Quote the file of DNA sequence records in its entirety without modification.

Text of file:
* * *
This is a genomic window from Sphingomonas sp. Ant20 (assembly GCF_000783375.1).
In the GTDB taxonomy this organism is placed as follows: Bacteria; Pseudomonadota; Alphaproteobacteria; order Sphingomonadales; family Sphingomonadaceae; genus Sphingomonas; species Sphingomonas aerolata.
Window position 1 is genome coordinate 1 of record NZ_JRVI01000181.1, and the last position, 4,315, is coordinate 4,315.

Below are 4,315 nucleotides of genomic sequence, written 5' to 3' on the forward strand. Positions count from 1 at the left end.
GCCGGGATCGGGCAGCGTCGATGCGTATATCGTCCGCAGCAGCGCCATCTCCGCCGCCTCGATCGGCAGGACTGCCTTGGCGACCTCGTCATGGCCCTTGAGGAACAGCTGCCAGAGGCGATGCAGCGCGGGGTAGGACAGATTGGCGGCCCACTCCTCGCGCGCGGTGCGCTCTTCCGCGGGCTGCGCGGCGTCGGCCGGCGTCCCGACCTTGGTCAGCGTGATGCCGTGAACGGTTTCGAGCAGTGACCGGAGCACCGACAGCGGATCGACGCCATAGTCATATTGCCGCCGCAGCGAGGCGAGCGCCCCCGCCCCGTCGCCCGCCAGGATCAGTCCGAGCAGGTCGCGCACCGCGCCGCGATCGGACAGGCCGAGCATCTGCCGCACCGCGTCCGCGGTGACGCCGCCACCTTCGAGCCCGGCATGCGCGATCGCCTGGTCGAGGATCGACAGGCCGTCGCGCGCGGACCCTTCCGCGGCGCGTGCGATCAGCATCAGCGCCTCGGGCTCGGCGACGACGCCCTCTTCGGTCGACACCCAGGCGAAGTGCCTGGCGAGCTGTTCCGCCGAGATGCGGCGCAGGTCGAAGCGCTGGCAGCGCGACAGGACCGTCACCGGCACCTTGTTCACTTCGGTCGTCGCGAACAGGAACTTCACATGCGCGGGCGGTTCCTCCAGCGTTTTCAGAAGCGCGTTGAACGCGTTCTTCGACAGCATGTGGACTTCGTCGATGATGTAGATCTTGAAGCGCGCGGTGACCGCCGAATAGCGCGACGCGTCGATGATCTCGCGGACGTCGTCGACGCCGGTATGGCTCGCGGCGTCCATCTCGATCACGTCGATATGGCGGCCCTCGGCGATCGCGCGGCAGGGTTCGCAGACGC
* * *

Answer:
This is a genomic window from Sphingomonas sp. Ant20 (assembly GCF_000783375.1).
In the GTDB taxonomy this organism is placed as follows: Bacteria; Pseudomonadota; Alphaproteobacteria; order Sphingomonadales; family Sphingomonadaceae; genus Sphingomonas; species Sphingomonas aerolata.
Window position 1 is genome coordinate 1 of record NZ_JRVI01000181.1, and the last position, 4,315, is coordinate 4,315.

Below are 4,315 nucleotides of genomic sequence, written 5' to 3' on the forward strand. Positions count from 1 at the left end.
GCCGGGATCGGGCAGCGTCGATGCGTATATCGTCCGCAGCAGCGCCATCTCCGCCGCCTCGATCGGCAGGACTGCCTTGGCGACCTCGTCATGGCCCTTGAGGAACAGCTGCCAGAGGCGATGCAGCGCGGGGTAGGACAGATTGGCGGCCCACTCCTCGCGCGCGGTGCGCTCTTCCGCGGGCTGCGCGGCGTCGGCCGGCGTCCCGACCTTGGTCAGCGTGATGCCGTGAACGGTTTCGAGCAGTGACCGGAGCACCGACAGCGGATCGACGCCATAGTCATATTGCCGCCGCAGCGAGGCGAGCGCCCCCGCCCCGTCGCCCGCCAGGATCAGTCCGAGCAGGTCGCGCACCGCGCCGCGATCGGACAGGCCGAGCATCTGCCGCACCGCGTCCGCGGTGACGCCGCCACCTTCGAGCCCGGCATGCGCGATCGCCTGGTCGAGGATCGACAGGCCGTCGCGCGCGGACCCTTCCGCGGCGCGTGCGATCAGCATCAGCGCCTCGGGCTCGGCGACGACGCCCTCTTCGGTCGACACCCAGGCGAAGTGCCTGGCGAGCTGTTCCGCCGAGATGCGGCGCAGGTCGAAGCGCTGGCAGCGCGACAGGACCGTCACCGGCACCTTGTTCACTTCGGTCGTCGCGAACAGGAACTTCACATGCGCGGGCGGTTCCTCCAGCGTTTTCAGAAGCGCGTTGAACGCGTTCTTCGACAGCATGTGGACTTCGTCGATGATGTAGATCTTGAAGCGCGCGGTGACCGCCGAATAGCGCGACGCGTCGATGATCTCGCGGACGTCGTCGACGCCGGTATGGCTCGCGGCGTCCATCTCGATCACGTCGATATGGCGGCCCTCGGCGATCGCGCGGCAGGGTTCGCAGACGC